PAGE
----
Can we really say we know how another person feels?

Aug. 9, 2018 | G. Michael Dobbs

Most of us, at one time or another, use the phrase “I know how you feel.”

We say that to people who have undergone stressful situations. In some cases a person says that to let someone else know they’ve gone through the same situation.

Other times it is a rhetorical device used to denote sympathy.

I try very hard to say it only when I know that I’ve encountered a truly similar situation. For instance, I know what it is like to have a loved one in a combat zone half a world away. I know what’s it’s like to have a parent die. I know the horrors of Alzheimer’s Disease and its impact on families. I know the pain of rejection and of a broken heart. I know the joy of friendship.

There are an overwhelming number of things that I have not experienced. I cannot know what it is like to go through them. I can express sympathy and offer support but I cannot share many, many events.

I can also listen and learn.

For instance, I cannot truly understand what it is like to be anything other than a 64 year-old white man living in Springfield and working as a journalist. I can try to understand what is the life like for other people, but if I am to be honest I cannot and will never know what anyone else truly goes through.

This is what led me to unfriend someone on Facebook this week. This was only my third time doing so and I booted this person because remarks made by her and her friends about the incident at Smith College.

I’m sure you’ve heard how an unnamed Smith employee called the campus police because there was person of color who appeared to be out of place in a common room of a dorm.

It seems my ex-FB friend and the people who posted with her questioned whether or not the event was reported correctly and criticized the college student for crying on camera during a TV story. The comments were nasty and seemed to be one step away from open racism.

My life is too short to put up with such crap, so away she went.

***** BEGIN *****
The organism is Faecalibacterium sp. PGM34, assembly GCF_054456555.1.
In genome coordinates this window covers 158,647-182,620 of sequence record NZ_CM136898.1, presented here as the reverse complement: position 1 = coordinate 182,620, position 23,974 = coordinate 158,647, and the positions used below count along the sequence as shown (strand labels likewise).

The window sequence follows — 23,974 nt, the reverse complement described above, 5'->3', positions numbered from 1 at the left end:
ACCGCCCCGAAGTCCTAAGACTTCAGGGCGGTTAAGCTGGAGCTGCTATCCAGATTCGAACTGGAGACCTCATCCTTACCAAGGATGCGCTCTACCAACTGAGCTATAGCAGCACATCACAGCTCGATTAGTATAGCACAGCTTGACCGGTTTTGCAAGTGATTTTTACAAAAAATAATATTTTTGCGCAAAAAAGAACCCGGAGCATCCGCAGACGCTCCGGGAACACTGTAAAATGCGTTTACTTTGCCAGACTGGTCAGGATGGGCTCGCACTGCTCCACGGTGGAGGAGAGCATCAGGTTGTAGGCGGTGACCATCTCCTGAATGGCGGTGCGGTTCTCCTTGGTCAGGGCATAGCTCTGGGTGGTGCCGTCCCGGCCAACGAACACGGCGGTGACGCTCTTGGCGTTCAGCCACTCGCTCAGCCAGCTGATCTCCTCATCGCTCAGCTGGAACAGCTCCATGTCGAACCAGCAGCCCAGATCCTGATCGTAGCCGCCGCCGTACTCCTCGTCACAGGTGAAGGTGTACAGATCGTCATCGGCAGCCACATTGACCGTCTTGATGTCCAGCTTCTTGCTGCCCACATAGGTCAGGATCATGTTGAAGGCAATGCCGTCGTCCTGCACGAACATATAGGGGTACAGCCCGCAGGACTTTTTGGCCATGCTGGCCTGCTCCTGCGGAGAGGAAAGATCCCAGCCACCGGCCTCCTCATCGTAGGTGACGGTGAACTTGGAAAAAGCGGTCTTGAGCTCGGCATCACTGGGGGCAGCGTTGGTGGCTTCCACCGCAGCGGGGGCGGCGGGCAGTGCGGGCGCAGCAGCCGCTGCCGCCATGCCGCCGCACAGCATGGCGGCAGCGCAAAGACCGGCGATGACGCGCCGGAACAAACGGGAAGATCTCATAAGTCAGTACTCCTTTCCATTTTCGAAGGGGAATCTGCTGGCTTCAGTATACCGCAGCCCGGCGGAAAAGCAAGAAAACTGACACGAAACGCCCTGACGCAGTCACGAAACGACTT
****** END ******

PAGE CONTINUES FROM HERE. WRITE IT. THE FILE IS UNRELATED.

Now there are commentators who have pointed out there were no racial slurs used and the campus police handled the incident professionally. The college is investigating the incident. Essentially it was something that some people believe has been exaggerated.

I can’t know that. I’m not a young black female whose mere presence on the campus she attends was questioned.

How can I know how she feels? I can’t.

I can say that I don’t understand how a young woman at Smith College could be deemed even remotely suspicious.

We live in a society that struggles every day with racism and classism. Every day. We also live in a society that is given the Post 9/11 message, “if you see something, say something.”

In this case both of those conditions apparently crashed into one another creating an incident from which I hope people learn.  

You may not know what it’s like to truly understand another person’s life but you can keep an open mind.

Like I said earlier, listen to someone and learn.

Welcome back Barb

So I’ve been at The Reminder almost 19 years, but Barbara Perry had been with the company for 24 years when she left five years ago for other ventures.

She was an institution here in the very best sense of the word.

I’m happy to say that Barb has returned to the company to once again head up our sales effort.

In the business world of the Pioneer Valley few people are better known than she is. She has been very active in a number of chambers of commerce and in a wide assortment of charitable activities.

She is well liked for a reason. She enthusiastically helps folks. She’s a doer.

And she will always give businesses good advice on advertising and marketing.

Thanks for coming back, Barb.

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